We have achieved all of this because the branch leadership enjoys the trust of members, in no small part because of the long history of case work victories, and the expert support from our UCU Regional Official. We need to be smart and strategic. There are a range of tactics on offer. Strikes require careful planning and execution, with clear objectives and realistic timely assessments of what can and cannot be achieved. We need to embrace alternative and complementary tactics. With bullying, workplace stress and corruption out of control, the judicious and aggressive application of legal action and the devotion of resources to forensic accounting, could be used to place our “masters” under pressure. Imposing transparency and showcasing errant behaviour in the media and courts might well prove productive in enforcing better behaviour. Likewise, democratising the academy, to elect leaders and University Governors, could give us the leverage to check the invasion by private business interests into our world of public service.

There is much to be done, to advance the aim of progressive education. We must not lose sight of the climate emergency or the fall out from Brexit. Internationalism is key. With the reunification of Ireland in view, it is time to open up discussions with our sister unions in the Republic. Solidarity with the Palestinian people must intensify. Following the BLM movement, to meet the challenge of de-colonialising education, we need to put our own house in order.


Emma Battell Lowman (SHE/HER/THEY) (Midlands and UK-elected HE)

My name is Emma Battell Lowman, and I am currently the vice-chair of the University of Leicester UCU branch, and a fixed term contract teaching fellow in the School of History, Politics and International Relations. I am a historian and sociologist who has been proudly living the East Midlands since migrating to the UK in 2009 from Canada. I began working in UK HE in 2011 while completing my PhD, and have direct experience in both pre- and post-92 HE institutions. Previously, I have worked in the Canadian civil service including as a Higher Education analyst. Education and participation in Indigenous resurgence and decolonizing work in the settler colonial nation-states of Canada and Australia is what motivates me to work to tackle institutional and systemic inequality in UK HE. In addition to helping lead our branch’s COVID response, including a Health and Safety dispute that held our institution to account for staff and student safety,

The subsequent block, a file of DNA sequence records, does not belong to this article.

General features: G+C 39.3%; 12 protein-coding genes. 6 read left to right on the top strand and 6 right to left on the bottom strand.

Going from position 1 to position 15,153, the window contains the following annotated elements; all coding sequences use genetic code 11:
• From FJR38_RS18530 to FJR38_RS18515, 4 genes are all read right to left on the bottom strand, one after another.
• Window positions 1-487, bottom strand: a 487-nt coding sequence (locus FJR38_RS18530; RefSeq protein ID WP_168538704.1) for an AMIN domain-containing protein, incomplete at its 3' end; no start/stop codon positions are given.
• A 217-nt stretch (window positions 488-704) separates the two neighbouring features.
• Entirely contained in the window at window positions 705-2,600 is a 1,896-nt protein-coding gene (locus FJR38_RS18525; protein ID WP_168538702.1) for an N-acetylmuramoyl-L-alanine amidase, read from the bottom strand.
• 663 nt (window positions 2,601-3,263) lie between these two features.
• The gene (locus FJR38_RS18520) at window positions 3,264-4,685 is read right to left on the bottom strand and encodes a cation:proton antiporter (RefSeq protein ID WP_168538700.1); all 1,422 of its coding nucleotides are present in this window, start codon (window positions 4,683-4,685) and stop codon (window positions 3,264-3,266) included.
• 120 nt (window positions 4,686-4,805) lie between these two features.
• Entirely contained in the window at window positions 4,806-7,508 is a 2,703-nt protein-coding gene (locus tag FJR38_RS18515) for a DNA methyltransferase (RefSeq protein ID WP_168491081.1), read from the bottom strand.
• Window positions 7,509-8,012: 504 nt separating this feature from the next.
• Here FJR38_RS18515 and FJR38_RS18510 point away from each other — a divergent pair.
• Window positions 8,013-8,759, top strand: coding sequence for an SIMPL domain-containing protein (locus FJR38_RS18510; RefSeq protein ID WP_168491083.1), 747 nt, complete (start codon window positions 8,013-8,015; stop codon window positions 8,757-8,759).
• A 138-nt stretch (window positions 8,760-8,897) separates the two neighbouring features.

I have brought a strong focus to the needs of precarious workers – like myself. You may remember my energetic turn as the #WalrusOfRighteousProtest during the 2019-20 strikes, and I also work hard to develop collaborative, compassionate and creative approaches to addressing key issues in HE. During the last strikes, I organised and facilitated a compassionate listening meeting between the university executive and casualised and precarious members. The executive’s only role was to listen as the members shared their precarity stories of excellence, struggle, hardship, and heartbreak. We all know the conditions that have overcome UK HE over the last two decades. There are fewer positions opening, fewer permanent positions, increasing precarity, stagnation of wages, rampant overwork, burnout, and stress. Rather than seeing these as insurmountable, I choose to work from an ethic of compassion and a practice of critical hope. Specifically informed by critical Indigenous scholarship and expertise, I believe in the power of diverse approaches to making change, from diplomacy in the spirit of generosity, to taking direct action to hold power to account. In this, I value building trust, clear communication, and mutual aid as cornerstones of any social movement, including trade unionism. As an elected representative to NEC, you can count on me to be clear and responsive, to transparently present and passionately argue for my vision of what the UCU should be, while also diligently serving the interests of UCU members, especially the most vulnerable and precarious. I want to bring my expertise in iterative, constructive communication and community building processes to both the UCU, as we work to improve our own collective approaches, and the relationships between branches and employers.


Eric Lybeck (UK-elected HE)